In 2017, van der Kolk was terminated from the parent organization of the Trauma Center, Justice Resource Institute, due to allegations of creating a hostile environment that allowed van der Kolk, then executive director of the Trauma Center, to engage in abusive practices.[21] Van der Kolk stated that the termination was an attempt by the Justice Resource Institute to mitigate its own legal responsibility for the alleged misconduct. The executive team of the Trauma Center unanimously protested this termination, and all senior members of the Trauma Center resigned.[22] Van der Kolk filed a lawsuit against the Justice Resource Institute for several counts of action including misrepresentation and defamation. The suit ended in a Non-Disclosure Agreement (NDA).[23] The suit was settled quickly out of court.[22] In 2020, the Trauma Center at the Justice Resource Institute closed permanently.[24]

In May 2018, van der Kolk used the funds won in his settlement with the Justice Resource Institute to found the Trauma Research Foundation.[25][22] The Trauma Research Foundation was registered as a non-profit organization in July 2018.[26]

Van der Kolk teaches within the United States and internationally, having taught all over Europe as well as in China, Japan, Australia, Indonesia, India, New Zealand, Egypt, Israel, the UAE, Turkey and South Africa.[5]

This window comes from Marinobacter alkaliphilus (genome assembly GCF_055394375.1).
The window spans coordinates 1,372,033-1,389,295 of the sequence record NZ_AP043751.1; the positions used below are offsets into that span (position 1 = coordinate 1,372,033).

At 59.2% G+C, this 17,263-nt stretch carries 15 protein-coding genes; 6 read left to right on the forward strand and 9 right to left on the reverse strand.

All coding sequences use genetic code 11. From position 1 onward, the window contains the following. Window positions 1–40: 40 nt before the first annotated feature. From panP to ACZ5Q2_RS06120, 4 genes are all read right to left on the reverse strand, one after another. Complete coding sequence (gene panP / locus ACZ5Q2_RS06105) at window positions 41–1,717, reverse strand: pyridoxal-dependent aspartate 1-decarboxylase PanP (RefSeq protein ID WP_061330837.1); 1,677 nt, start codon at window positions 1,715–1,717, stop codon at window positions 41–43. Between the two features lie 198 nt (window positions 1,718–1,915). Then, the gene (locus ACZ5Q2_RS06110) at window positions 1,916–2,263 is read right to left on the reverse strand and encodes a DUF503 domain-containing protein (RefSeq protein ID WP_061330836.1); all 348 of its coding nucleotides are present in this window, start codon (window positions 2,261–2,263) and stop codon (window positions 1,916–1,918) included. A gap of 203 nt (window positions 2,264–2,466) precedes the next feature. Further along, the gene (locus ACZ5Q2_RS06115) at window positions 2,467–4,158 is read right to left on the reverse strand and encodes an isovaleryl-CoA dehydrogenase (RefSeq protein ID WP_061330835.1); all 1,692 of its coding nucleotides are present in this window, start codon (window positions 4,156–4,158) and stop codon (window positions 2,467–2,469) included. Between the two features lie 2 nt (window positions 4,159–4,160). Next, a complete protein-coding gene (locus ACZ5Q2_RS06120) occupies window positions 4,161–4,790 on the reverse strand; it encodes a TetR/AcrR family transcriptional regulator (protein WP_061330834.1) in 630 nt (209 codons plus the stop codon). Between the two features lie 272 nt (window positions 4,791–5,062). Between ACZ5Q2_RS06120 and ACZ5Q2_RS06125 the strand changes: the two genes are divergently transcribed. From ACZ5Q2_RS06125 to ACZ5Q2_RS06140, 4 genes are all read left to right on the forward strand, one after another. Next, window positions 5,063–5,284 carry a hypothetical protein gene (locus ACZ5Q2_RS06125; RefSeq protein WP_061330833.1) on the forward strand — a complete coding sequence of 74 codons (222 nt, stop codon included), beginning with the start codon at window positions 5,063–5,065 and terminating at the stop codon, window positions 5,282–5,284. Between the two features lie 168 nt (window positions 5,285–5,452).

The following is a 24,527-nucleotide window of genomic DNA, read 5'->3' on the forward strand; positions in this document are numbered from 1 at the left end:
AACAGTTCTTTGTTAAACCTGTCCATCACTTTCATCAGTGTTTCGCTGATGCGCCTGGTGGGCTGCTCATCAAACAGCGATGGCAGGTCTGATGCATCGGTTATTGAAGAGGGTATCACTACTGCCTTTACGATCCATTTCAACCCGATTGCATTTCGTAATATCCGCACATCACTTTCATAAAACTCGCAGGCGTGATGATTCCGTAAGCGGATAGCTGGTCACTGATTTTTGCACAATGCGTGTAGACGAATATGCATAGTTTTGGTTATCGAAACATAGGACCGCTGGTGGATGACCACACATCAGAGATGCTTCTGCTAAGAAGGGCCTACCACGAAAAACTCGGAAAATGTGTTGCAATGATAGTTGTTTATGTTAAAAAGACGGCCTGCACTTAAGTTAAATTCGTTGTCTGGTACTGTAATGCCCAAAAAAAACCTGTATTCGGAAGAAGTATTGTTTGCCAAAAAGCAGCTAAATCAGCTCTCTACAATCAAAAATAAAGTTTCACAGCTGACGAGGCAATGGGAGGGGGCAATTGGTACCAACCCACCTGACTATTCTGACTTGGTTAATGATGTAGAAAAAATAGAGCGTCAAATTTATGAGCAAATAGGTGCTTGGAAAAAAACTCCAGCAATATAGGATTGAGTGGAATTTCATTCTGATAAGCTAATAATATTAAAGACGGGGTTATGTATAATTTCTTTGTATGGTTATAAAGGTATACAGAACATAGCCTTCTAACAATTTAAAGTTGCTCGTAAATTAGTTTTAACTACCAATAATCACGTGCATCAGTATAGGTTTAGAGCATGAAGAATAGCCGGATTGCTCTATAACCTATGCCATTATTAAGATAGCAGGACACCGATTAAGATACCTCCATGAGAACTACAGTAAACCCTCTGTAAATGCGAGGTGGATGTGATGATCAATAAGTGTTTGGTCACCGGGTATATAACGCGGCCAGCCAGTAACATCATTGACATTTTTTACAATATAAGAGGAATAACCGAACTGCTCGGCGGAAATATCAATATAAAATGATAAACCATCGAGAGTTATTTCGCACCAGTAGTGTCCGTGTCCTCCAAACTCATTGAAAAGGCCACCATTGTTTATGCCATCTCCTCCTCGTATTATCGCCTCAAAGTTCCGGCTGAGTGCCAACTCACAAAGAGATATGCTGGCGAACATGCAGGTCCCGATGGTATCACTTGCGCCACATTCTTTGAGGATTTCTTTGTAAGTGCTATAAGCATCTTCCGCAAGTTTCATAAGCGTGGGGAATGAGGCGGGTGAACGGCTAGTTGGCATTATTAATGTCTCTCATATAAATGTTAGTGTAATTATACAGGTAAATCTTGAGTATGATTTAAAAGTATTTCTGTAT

• Van der Kolk, B. A., ed. Post-traumatic Stress Disorder: Psychological and Biological Sequelae. Washington DC: American Psychiatric, 1984.
  • Van der Kolk, B. A., Psychological Trauma. Washington DC: American Psychiatric, 1987.
  • Van der Kolk, B. A., McFarlane, Alexander C., Weisæth, L (editors): Traumatic Stress: the effects of overwhelming experience on mind, body and society. New York: Guilford, 1996
  • The Body Keeps the Score: Brain, Mind, and Body in the Healing of Trauma. Viking, 2014. ISBN 9780670785933. Hardcover. 464 pages. English (translated into 32 different languages)


  1. ^ "Meet Our Board". Trauma Research Foundation. Archived from the original on February 25, 2020. Retrieved February 25, 2020.